Love or hate him, he’s a powerful force

2011-06-18 15:02

Not a single person in this country stands indifferent to Julius Malema. The ANC Youth League’s charismatic bulldog has catapulted himself and his organisation into the forefront of the national consciousness like no one before.

Love or hate him, there is no denying that Juju has taken the kindergarten of the ruling party and made it a force to be reckoned with.

He has involved himself, and the league, in almost every social, political and economic issue in South Africa.

His utterances are greeted with joy by his followers, and his detractors pounce on every word to find a chink in his armour.

To explain the phenomenon that is Malema, we need to look at the strengths and weaknesses of his character. One of his strengths is undoubtedly his oratorical talents.

He captivates his audiences with one outrageous statement after another, and knows how to play to the gallery even if this means he comes across as a jester or a buffoon. He has an instinct for the popular.

While Malema’s oratorical abilities seem to have improved with time, the man remains rough around the edges.

He proved himself to be somewhat ruthless in dealing with dissent ahead of the ANC’s national general council last year.

The crushing of dissent should explain why there was no significant contest to his leadership this year.

Lebogang Maile’s belated entry into the leadership race has hardly changed the perception that Malema can’t brook internal dissent.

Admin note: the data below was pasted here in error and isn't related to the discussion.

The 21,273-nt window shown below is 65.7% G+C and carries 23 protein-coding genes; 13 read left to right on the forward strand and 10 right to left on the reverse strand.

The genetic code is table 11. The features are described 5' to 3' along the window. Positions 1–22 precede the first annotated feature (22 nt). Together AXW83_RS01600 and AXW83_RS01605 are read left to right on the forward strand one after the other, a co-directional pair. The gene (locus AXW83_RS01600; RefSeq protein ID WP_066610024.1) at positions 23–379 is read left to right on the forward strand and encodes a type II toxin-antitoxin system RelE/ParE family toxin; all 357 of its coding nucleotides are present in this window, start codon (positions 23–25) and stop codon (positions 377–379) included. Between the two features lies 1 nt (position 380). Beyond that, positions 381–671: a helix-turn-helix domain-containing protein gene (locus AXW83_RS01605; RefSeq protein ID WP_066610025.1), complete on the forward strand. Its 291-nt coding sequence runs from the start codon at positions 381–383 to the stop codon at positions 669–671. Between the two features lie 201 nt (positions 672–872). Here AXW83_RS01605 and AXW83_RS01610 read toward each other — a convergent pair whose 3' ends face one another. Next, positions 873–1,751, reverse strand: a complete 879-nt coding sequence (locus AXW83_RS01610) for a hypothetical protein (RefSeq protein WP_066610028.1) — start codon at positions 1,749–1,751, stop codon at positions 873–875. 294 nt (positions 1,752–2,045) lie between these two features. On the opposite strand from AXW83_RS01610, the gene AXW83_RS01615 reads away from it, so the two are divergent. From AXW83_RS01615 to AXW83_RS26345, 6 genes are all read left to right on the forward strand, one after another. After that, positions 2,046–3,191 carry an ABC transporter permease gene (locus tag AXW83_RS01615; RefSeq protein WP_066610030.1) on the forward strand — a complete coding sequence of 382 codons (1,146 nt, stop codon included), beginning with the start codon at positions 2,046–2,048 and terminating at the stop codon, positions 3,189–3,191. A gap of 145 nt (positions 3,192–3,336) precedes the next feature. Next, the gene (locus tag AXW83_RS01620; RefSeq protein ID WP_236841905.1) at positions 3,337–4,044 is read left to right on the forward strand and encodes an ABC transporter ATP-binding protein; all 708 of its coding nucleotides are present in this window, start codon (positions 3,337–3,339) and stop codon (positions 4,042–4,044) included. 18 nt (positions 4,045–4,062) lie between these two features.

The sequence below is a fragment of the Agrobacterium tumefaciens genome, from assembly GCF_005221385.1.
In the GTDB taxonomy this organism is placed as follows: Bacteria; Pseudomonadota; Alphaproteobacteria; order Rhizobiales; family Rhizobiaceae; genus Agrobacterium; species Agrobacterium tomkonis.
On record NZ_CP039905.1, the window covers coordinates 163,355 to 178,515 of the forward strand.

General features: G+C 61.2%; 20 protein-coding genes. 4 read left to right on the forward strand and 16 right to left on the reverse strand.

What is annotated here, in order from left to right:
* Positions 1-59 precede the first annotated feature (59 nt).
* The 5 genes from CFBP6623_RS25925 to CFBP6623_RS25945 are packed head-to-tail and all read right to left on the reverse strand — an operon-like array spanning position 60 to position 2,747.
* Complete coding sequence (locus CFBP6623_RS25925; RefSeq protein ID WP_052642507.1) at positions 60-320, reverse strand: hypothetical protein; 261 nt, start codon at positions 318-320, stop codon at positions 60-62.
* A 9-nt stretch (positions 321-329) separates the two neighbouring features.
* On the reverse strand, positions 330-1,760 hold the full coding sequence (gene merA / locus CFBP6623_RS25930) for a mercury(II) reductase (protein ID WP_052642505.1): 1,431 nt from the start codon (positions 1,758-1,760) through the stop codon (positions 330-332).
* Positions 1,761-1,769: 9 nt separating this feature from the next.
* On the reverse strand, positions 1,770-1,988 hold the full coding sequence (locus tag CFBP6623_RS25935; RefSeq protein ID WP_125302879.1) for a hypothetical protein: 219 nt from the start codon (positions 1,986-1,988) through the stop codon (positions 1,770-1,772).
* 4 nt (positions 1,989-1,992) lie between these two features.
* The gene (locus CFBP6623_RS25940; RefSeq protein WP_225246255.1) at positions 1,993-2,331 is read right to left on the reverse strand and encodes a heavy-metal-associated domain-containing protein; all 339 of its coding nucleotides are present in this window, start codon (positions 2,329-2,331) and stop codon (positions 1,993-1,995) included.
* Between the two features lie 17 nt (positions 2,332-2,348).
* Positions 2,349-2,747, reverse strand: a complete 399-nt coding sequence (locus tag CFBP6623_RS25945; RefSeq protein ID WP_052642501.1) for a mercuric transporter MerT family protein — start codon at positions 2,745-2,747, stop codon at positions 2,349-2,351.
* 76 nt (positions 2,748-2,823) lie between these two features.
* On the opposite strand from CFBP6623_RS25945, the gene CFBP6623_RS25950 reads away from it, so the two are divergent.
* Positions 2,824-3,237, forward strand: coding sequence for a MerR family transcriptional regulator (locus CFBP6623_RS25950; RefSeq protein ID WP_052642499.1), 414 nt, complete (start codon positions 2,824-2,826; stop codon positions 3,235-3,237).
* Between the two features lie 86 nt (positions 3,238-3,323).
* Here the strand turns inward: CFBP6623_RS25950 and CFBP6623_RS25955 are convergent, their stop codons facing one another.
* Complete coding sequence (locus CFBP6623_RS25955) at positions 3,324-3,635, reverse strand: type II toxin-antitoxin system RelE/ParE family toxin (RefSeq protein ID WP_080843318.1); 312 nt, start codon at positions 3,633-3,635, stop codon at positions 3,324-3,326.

And the jury is still out on whether Malema’s league has paid adequate attention to issues affecting the youth.

Yes, the league might argue that it has taken on campaigns like providing free sanitary towels and opposing the mooted youth wage subsidy.

But the most pressing challenges facing black youth, which makes up the bulk of the the league’s membership and supporters, is unemployment.

Beyond the talk about nationalising mines the league has not come up with concrete proposals to deal with the scourge of unemployment.

Neither has it come up with good programmes for national cohesion among the youth. So it’s been easy to dismiss some of Malema’s calls as either an act of populism or pandering to vested interests within the ruling party.

Join the conversation! encourages commentary submitted via MyNews24. Contributions of 200 words or more will be considered for publication.

We reserve editorial discretion to decide what will be published.
Read our comments policy for guidelines on contributions. publishes all comments posted on articles provided that they adhere to our Comments Policy. Should you wish to report a comment for editorial review, please do so by clicking the 'Report Comment' button to the right of each comment.

Comment on this story
Comments have been closed for this article.

Inside News24

Traffic Alerts
There are new stories on the homepage. Click here to see them.


Create Profile

Creating your profile will enable you to submit photos and stories to get published on News24.

Please provide a username for your profile page:

This username must be unique, cannot be edited and will be used in the URL to your profile page across the entire network.


Location Settings

News24 allows you to edit the display of certain components based on a location. If you wish to personalise the page based on your preferences, please select a location for each component and click "Submit" in order for the changes to take affect.

Facebook Sign-In

Hi News addict,

Join the News24 Community to be involved in breaking the news.

Log in with Facebook to comment and personalise news, weather and listings.